Fungicide applications, to both corn and soybean, are being planned for many fields throughout the state. Scouting to determine the need for a fungicide in the crop beforehand is unlikely, but there is a significant incentive to spray now and hope for yield boosts later. From the insect side, there is are concerns associated with adding an insecticide to the spray mix just to “clean up” any insects that may be present.
Lurking in every corn and soybean field, all season long, are low numbers of various species of spider mites and aphids. We rarely notice these insects when conditions remain “typical.” However, treating fields with an insecticide may tip the balance in the favor of potential pest arthropods. This is because natural enemies recover more slowly from broad-spectrum insecticides compared with mites and aphids, which have an extremely rapid generation time.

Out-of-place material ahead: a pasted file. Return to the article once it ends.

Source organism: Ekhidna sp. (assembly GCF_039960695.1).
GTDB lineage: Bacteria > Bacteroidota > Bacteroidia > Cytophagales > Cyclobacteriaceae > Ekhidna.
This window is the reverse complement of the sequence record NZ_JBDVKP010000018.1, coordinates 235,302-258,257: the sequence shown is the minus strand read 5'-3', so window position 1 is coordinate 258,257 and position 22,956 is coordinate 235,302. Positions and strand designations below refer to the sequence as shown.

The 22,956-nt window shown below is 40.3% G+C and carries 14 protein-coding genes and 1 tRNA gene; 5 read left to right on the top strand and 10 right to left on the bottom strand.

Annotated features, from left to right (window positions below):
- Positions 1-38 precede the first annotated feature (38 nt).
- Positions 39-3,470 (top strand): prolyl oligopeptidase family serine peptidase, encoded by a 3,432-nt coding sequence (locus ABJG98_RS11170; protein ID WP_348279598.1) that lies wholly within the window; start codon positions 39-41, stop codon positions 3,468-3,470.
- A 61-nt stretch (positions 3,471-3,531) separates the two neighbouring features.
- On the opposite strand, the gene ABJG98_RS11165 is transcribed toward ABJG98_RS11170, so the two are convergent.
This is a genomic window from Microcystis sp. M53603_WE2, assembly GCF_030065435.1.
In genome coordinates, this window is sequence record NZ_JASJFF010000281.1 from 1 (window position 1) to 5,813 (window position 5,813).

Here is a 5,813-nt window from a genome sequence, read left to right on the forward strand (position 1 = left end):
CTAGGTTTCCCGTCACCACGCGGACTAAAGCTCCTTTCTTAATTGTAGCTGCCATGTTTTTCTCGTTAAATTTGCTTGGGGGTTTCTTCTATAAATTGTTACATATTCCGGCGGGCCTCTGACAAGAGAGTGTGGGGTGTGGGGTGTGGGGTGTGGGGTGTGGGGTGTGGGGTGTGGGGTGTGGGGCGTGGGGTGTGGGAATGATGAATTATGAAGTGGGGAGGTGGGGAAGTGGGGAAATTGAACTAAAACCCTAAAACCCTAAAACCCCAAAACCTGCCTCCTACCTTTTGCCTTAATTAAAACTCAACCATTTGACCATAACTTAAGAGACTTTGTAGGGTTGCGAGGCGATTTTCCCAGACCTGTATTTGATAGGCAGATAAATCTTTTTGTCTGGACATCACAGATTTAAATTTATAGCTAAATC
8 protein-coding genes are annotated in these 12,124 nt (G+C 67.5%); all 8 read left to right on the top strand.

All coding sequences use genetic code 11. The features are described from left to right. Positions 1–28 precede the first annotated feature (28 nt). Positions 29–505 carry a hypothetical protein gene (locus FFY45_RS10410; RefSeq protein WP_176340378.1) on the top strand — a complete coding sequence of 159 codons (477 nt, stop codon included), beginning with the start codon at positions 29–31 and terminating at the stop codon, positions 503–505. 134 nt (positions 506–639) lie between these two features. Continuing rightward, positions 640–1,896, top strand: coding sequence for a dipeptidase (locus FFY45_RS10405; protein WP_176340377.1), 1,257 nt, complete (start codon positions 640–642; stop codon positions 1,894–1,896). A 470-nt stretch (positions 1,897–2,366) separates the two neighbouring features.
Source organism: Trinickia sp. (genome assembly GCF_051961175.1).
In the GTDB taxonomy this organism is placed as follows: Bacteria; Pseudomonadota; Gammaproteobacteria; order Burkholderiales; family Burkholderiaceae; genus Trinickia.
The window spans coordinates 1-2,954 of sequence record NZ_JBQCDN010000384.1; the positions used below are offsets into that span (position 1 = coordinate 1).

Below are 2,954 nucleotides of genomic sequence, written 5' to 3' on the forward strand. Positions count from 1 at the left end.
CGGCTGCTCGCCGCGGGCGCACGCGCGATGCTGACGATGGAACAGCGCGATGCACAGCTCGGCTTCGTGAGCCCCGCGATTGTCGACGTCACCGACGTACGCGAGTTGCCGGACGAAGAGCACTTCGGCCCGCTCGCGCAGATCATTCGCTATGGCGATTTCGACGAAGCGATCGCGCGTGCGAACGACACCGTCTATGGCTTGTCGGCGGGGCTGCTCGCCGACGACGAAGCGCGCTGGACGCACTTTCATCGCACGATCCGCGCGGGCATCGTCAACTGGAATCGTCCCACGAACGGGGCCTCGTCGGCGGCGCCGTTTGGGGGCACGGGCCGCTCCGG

Dry conditions exacerbate crop damage from mites and aphids. One major reason for this is because pathogens, that cause insect diseases, do not flourish. Just as crop diseases are more likely during wet/high humid conditions, so are insect diseases. An epizootic is quite impressive, as potentially damaging populations of mites/aphids are quickly and thoroughly wiped out. Fungicides sprayed for crop diseases also control these beneficial pathogens. This is one reason why high-value crops, e.g., fruits and vegetables, receiving prophylactic (calendar sprays) of fungicide and insecticide often have spider mite flare-ups.